News of the World, February 7, 2014


Each week we post a round-up of some of our most exciting national and international PUP book coverage. Reviews, interviews, events, articles–this is the spot for coverage of all things “PUP books” that took place in the last week. Enjoy!

Stop what you’re doing and take a breath. No, this isn’t a stress-relief exercise. (Although if you’re looking to unwind with a great book this weekend, you’ve come to the right place!) How much do you know about the air that we breathe every day? Donald E. Canfield has your answers.

His new book, Oxygen: A Four Billion Year History, was reviewed in Nature this week. This PUP book — which gives a rundown of all things “O” — is described as “engaging and authoritative.” Donald Canfield — one of the world’s leading authorities on geochemistry, earth history, and the early oceans — covers the vast history of oxygen on Earth, emphasizing its relationship to the evolution of life and the evolving chemistry of the Earth. With an accessible and colorful first-person narrative, he draws from a variety of fields, including geology, paleontology, geochemistry, biochemistry, animal physiology, and microbiology, to explain why our oxygenated Earth became the ideal place for life. Before you take another breath, check out Chapter 1 here.

Spending too much time this afternoon scrolling through #Sochi news? To get ready for the Russian-hosted games, we turn to PUP author Angela Stent. The Times Higher Education reviewed Stent’s new book, The Limits of Partnership: U.S.-Russian Relations in the Twenty-First Century, just in time for the upcoming games. Elizabeth Cobbs Hoffman of the THE writes, “Stent, a Sovietologist who served in government under presidents Bill Clinton and George W. Bush, expertly condenses the past two decades of this tumultuous relationship with an insider’s command of detail.”

Want to learn more about the host of the games? Pick up a copy of Angela Stent’s book for a look into what political issues may be the backdrop of the competition. You can view the introduction of the book here. Also, check out this NYT video, “Think Back: Olympics Meets Politics,” which highlights the inevitable political element that accompanies the world’s biggest games.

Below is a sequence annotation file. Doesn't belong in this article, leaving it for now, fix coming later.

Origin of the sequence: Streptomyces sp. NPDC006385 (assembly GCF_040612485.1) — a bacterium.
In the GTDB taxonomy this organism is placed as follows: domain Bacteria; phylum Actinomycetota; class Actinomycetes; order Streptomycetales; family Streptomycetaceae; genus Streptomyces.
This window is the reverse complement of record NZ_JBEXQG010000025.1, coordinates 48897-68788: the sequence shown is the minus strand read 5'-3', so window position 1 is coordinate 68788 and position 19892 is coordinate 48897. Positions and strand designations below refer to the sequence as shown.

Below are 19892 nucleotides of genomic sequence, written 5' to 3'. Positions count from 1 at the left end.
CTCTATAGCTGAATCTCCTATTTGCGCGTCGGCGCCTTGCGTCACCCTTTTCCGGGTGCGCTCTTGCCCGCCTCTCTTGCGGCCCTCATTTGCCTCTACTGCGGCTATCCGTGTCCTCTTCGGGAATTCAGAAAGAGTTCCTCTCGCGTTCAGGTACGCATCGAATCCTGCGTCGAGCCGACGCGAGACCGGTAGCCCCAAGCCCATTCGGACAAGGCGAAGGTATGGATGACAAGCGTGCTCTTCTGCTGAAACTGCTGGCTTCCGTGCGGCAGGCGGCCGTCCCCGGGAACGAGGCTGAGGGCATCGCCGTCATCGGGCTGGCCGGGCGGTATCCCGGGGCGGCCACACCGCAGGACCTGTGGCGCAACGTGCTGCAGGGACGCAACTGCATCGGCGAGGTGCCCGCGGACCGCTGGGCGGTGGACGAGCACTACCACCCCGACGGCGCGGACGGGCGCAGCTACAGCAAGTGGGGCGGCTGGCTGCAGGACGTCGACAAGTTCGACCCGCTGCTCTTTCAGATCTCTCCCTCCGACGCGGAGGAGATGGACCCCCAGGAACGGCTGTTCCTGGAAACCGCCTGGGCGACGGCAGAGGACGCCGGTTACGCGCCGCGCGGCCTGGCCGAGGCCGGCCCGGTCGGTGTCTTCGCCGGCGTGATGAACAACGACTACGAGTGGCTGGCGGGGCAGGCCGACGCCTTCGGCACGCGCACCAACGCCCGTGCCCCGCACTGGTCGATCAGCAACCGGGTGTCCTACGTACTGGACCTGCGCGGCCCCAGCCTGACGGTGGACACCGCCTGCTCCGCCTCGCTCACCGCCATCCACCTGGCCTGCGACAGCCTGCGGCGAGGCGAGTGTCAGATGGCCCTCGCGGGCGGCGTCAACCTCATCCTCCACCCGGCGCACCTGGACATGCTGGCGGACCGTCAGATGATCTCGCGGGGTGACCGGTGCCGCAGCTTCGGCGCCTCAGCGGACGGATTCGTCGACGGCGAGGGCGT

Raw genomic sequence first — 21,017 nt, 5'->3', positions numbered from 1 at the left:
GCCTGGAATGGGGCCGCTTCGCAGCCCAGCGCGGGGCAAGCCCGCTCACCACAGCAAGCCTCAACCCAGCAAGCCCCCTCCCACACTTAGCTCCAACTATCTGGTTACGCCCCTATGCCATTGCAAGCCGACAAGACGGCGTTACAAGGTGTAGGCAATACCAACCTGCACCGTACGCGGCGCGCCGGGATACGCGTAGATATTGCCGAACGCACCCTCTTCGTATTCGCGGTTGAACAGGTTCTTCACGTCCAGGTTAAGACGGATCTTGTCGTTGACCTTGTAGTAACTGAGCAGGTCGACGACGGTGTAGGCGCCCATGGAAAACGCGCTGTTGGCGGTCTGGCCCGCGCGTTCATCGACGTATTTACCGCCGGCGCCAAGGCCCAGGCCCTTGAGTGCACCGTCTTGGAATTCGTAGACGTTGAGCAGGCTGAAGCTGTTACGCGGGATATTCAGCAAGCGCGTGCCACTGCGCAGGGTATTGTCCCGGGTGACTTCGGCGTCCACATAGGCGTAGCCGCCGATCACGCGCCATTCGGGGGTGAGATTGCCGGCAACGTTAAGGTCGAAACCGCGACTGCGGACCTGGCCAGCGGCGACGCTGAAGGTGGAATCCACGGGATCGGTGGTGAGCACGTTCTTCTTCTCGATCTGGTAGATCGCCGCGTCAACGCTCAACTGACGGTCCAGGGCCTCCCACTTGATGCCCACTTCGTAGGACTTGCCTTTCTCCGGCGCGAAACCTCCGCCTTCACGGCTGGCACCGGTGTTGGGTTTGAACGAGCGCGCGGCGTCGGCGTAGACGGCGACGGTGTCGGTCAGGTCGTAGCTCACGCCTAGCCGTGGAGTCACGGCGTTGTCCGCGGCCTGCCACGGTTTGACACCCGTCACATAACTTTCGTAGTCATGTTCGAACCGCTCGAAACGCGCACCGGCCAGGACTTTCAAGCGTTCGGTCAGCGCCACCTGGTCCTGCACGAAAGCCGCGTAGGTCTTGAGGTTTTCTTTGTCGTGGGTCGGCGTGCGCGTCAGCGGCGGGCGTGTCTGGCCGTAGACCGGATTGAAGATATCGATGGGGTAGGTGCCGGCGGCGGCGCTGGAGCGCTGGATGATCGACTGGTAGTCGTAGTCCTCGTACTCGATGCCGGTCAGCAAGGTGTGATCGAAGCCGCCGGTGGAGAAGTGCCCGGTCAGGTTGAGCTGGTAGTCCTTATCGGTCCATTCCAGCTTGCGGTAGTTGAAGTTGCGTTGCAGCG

We jet-set to another area of the world, and another time, for our next book: Lost Enlightenment: Central Asia’s Golden Age from the Arab Conquest to Tamerlane by S. Frederick Starr. This book received a starred review in Library Journal this week:

Starr is that rare scholar with the horsepower to write about the medieval culture of this vast region that is bounded by Persia to the west, and China to the east, and India to the southeast….An indispensable title for scholars, this lively study should prove equally compelling to serious lay readers with an interest in Arabic and medieval thought.

In this sweeping and richly illustrated history, S. Frederick Starr tells the fascinating but largely unknown story of Central Asia’s medieval enlightenment through the eventful lives and astonishing accomplishments of its greatest minds–remarkable figures who built a bridge to the modern world. PUP readers can view Chapter 1 here.

World News 2-7

What to do instead of waiting in line at Home Depot for rock salt and shovels? Pass the time with this new weather-related op-ed from PUP author Ian Roulstone. Roulstone takes on the question of how weathermen (and women) fare versus Mother Nature, writing: